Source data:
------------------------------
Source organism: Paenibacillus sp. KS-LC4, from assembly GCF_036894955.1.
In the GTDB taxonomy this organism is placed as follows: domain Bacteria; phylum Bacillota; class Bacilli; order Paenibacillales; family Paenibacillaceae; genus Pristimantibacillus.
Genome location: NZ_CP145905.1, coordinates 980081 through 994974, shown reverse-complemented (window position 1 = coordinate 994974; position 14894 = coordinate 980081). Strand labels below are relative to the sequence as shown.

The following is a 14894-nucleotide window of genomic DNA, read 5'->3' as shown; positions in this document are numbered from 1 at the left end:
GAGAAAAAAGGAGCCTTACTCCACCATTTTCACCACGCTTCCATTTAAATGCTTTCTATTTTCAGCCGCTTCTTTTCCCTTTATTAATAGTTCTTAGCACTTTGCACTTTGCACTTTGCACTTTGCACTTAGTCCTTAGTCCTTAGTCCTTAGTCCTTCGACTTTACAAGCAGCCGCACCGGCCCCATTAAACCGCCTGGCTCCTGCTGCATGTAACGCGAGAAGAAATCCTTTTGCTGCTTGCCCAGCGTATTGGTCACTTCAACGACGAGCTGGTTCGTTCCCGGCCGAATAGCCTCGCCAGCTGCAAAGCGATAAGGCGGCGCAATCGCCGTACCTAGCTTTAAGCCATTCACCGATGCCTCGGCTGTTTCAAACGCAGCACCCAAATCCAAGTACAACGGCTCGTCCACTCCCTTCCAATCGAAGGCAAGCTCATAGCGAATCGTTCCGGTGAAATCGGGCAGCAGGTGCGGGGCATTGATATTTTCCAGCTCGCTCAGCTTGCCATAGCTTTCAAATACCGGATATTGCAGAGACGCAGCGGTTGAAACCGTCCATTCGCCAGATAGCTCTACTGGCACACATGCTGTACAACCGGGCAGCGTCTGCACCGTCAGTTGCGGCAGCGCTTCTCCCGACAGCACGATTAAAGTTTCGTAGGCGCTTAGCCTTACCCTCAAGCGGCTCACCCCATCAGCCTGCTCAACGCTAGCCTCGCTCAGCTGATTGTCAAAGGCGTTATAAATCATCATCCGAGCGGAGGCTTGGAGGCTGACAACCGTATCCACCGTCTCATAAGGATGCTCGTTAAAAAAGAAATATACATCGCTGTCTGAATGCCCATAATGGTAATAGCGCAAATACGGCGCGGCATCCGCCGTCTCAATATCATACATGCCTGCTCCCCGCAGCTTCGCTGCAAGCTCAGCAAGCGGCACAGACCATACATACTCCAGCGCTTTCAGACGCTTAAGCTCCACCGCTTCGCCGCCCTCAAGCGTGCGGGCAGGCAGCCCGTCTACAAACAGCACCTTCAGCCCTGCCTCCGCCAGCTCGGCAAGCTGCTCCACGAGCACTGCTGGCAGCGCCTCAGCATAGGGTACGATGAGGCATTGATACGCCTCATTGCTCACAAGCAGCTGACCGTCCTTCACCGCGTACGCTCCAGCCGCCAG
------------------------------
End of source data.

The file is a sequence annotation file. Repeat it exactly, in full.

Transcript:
Source organism: Paenibacillus sp. KS-LC4, from assembly GCF_036894955.1.
In the GTDB taxonomy this organism is placed as follows: domain Bacteria; phylum Bacillota; class Bacilli; order Paenibacillales; family Paenibacillaceae; genus Pristimantibacillus.
Genome location: NZ_CP145905.1, coordinates 980081 through 994974, shown reverse-complemented (window position 1 = coordinate 994974; position 14894 = coordinate 980081). Strand labels below are relative to the sequence as shown.

The following is a 14894-nucleotide window of genomic DNA, read 5'->3' as shown; positions in this document are numbered from 1 at the left end:
GAGAAAAAAGGAGCCTTACTCCACCATTTTCACCACGCTTCCATTTAAATGCTTTCTATTTTCAGCCGCTTCTTTTCCCTTTATTAATAGTTCTTAGCACTTTGCACTTTGCACTTTGCACTTTGCACTTAGTCCTTAGTCCTTAGTCCTTAGTCCTTCGACTTTACAAGCAGCCGCACCGGCCCCATTAAACCGCCTGGCTCCTGCTGCATGTAACGCGAGAAGAAATCCTTTTGCTGCTTGCCCAGCGTATTGGTCACTTCAACGACGAGCTGGTTCGTTCCCGGCCGAATAGCCTCGCCAGCTGCAAAGCGATAAGGCGGCGCAATCGCCGTACCTAGCTTTAAGCCATTCACCGATGCCTCGGCTGTTTCAAACGCAGCACCCAAATCCAAGTACAACGGCTCGTCCACTCCCTTCCAATCGAAGGCAAGCTCATAGCGAATCGTTCCGGTGAAATCGGGCAGCAGGTGCGGGGCATTGATATTTTCCAGCTCGCTCAGCTTGCCATAGCTTTCAAATACCGGATATTGCAGAGACGCAGCGGTTGAAACCGTCCATTCGCCAGATAGCTCTACTGGCACACATGCTGTACAACCGGGCAGCGTCTGCACCGTCAGTTGCGGCAGCGCTTCTCCCGACAGCACGATTAAAGTTTCGTAGGCGCTTAGCCTTACCCTCAAGCGGCTCACCCCATCAGCCTGCTCAACGCTAGCCTCGCTCAGCTGATTGTCAAAGGCGTTATAAATCATCATCCGAGCGGAGGCTTGGAGGCTGACAACCGTATCCACCGTCTCATAAGGATGCTCGTTAAAAAAGAAATATACATCGCTGTCTGAATGCCCATAATGGTAATAGCGCAAATACGGCGCGGCATCCGCCGTCTCAATATCATACATGCCTGCTCCCCGCAGCTTCGCTGCAAGCTCAGCAAGCGGCACAGACCATACATACTCCAGCGCTTTCAGACGCTTAAGCTCCACCGCTTCGCCGCCCTCAAGCGTGCGGGCAGGCAGCCCGTCTACAAACAGCACCTTCAGCCCTGCCTCCGCCAGCTCGGCAAGCTGCTCCACGAGCACTGCTGGCAGCGCCTCAGCATAGGGTACGATGAGGCATTGATACGCCTCATTGCTCACAAGCAGCTGACCGTCCTTCACCGCGTACGCTCCAGCCGCCAG